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44 of 47 people found the following review helpful By Nicholas S. Ludlum on May 27, 2004
Format: Paperback
The Mill on the Floss, by George Eliot, stands among the greatest nineteenth century British novels. As engaging and readable as anything by Austen or Dickens, this novel adds a degree of psychological and emotional complexity that few novels, of any period, can match.
The novel seems to have the breath of life in it, so that the characters and circumstances seem true and real, even to the modern reader so far removed from the pastoral life of two hundred years ago.
To those who may feel intimidated by the book, don't be. The writing is accessible to any 21st century literate and the controversies of Victorian-era farm life are far more compelling than they may appear at first blush. Give it a try; you won't be disappointed.
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29 of 30 people found the following review helpful By S. Schwartz on January 12, 2005
Format: Paperback
George Eliot's works are varied and wonderful, and although this is not the book that she's most noted for, it is one that she held most dear. It is a "no-holds barred" autobiographical account of her own life. George Eliot's real name was Mary Anne Evans, but she used the pen name of George Eliot because society at that time thought it was not correct for women to be authors, and she wanted her books read on their own merits. In this book we read of Maggie Tulliver who was intelligent, imaginative, idealistic and ambitious like George (Mary Anne) herself. The book goes into the continuous conflict between Maggie and her environment, and the frustrations that she encounters in her search for fulfillment and love. George Eliot bared her soul in this novel, but it also contains her trademark wonderful dialogue and characterizations. I have read all George Eliot's works, and found them all richly and disturbingly illuminating. They certainly do make you think about her and the struggles that she encountered within the moral and religious strictures of her society.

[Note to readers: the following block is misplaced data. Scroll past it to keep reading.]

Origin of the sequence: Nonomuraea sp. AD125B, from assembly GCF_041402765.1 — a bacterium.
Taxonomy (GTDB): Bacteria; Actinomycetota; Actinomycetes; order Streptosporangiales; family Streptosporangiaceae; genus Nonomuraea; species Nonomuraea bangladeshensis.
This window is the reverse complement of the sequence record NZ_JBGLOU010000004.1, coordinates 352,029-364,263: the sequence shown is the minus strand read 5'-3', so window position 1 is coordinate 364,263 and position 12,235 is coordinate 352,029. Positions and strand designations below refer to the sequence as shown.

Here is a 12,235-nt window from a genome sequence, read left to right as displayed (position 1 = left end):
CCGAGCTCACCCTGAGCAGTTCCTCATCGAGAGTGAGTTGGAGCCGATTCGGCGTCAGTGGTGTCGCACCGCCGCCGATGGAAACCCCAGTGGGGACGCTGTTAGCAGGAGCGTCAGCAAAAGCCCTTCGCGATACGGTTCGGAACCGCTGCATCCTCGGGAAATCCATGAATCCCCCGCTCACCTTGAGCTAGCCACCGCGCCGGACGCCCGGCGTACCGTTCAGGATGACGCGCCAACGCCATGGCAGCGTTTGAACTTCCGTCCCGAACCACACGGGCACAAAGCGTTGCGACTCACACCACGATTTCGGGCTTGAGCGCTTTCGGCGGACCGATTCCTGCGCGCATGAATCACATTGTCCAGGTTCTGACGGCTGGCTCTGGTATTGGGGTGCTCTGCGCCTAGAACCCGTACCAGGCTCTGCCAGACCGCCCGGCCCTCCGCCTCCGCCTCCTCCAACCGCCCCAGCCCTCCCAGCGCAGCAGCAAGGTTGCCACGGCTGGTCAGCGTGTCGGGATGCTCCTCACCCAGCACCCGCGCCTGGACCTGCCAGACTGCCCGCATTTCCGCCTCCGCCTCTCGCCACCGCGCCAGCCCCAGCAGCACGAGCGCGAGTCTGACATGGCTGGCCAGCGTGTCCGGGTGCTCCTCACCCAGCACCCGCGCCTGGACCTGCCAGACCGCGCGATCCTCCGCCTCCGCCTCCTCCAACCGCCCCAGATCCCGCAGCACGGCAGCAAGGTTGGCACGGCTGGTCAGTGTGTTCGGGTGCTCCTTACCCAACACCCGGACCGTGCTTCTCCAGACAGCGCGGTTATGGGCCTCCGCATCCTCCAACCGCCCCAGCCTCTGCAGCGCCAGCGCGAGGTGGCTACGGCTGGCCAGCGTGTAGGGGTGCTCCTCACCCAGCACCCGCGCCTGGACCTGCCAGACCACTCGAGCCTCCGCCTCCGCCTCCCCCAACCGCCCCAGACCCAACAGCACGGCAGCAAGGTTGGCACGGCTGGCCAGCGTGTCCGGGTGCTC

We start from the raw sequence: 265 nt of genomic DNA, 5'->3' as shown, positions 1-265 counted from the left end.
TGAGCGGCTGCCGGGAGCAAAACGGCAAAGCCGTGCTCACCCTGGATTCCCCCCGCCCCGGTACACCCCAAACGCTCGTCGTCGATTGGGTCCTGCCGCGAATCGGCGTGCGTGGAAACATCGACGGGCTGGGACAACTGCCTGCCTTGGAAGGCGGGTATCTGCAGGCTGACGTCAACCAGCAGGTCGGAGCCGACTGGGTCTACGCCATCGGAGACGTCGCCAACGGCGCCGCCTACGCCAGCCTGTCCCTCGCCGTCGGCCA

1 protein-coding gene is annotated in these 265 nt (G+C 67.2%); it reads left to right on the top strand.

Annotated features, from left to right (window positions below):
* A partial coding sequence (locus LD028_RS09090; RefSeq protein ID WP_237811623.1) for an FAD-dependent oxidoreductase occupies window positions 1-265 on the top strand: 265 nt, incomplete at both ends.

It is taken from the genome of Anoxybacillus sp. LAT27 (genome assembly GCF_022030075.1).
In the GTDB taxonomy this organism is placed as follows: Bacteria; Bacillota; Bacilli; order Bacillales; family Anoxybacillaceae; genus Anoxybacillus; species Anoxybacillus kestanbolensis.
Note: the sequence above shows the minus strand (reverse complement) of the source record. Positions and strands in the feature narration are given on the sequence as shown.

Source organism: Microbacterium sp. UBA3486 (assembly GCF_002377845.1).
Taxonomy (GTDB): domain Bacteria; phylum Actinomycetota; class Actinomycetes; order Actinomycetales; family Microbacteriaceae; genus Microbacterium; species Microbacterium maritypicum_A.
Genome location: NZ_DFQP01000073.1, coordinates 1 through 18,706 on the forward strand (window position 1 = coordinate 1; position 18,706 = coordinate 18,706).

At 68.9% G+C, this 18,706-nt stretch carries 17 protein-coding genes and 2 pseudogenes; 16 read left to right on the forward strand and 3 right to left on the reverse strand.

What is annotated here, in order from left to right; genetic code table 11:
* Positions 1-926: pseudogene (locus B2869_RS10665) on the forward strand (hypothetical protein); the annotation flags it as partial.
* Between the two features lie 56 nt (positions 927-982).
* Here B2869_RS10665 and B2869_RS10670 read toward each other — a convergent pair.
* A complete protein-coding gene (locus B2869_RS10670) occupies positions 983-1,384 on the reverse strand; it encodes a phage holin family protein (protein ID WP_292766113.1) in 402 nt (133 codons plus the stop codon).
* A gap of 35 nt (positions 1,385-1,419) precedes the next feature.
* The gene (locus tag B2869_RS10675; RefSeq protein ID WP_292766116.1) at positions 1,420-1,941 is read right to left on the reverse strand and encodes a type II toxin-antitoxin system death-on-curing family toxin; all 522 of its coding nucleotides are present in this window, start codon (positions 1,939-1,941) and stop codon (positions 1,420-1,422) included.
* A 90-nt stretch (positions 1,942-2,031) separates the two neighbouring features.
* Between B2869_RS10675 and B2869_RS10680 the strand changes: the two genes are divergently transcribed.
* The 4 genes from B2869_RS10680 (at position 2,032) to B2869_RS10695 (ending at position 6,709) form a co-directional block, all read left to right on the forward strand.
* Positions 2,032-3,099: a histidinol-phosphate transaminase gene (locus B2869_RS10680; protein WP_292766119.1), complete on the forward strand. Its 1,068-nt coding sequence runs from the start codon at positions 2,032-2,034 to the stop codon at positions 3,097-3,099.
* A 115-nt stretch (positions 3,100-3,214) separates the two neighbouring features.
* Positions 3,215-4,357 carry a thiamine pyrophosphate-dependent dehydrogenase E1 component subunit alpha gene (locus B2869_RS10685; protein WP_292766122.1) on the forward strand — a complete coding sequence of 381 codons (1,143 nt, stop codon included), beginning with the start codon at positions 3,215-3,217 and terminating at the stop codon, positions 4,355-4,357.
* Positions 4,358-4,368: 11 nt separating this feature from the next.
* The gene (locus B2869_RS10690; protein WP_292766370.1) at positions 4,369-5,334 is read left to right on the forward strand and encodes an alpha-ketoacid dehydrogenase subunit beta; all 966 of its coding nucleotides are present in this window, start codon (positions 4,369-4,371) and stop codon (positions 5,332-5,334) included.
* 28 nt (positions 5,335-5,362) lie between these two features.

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20 of 20 people found the following review helpful By Cinnamon on April 15, 2013
Format: Paperback Verified Purchase
I am a very good customer of Amazon's. At any one time, I can buy tons of books. To paraphrase an old saying, my eyes are bigger than my time in which to read. Therefore, I have developed a strict buying pattern: All purchases must contain one contemporary book on any subject, one book from a list of some sort and one book considered literature. For unexplained reasons, I expected "The Mill on the Floss" to be well written but ponderous. This erroneous expectation was reinforced by the size of the book, 600 pages. Since I had bought it, I decided to soldier on despite the fact that it would undoubtedly be dull.

Was I surprised. Not only was the book a quick-read, it was fun, exciting and thoroughly different from many other Victorian love stories I have read. Maggie, our heroine, was as plucky, smart and beautiful as one would expect. However, be that as it may, Elliot surrounds her with multi-leveled characters. Even those who are merely extras meant to move the plot or explain society's attitudes have depth. While they are meant as background, still they think and act surprisingly. One could describe them as 3D wallpaper.

I was unable to predict the paths the plot would take. While I love Jane Austen and the Bronte sisters, in their books a reader knows who will come to a bad end, who will take the high road, and which characters will end up as a couple at the end of the book. Not so in this novel. Moreover, Elliot's ideas are shockingly modern. Perhaps I should not have used that adjective because not only were the author's books considered shocking in her day, Elliot, herself, shocked the society in which she lived. In addition to the fact that she took a man's name so that her books would sell, she lived for years with a married man.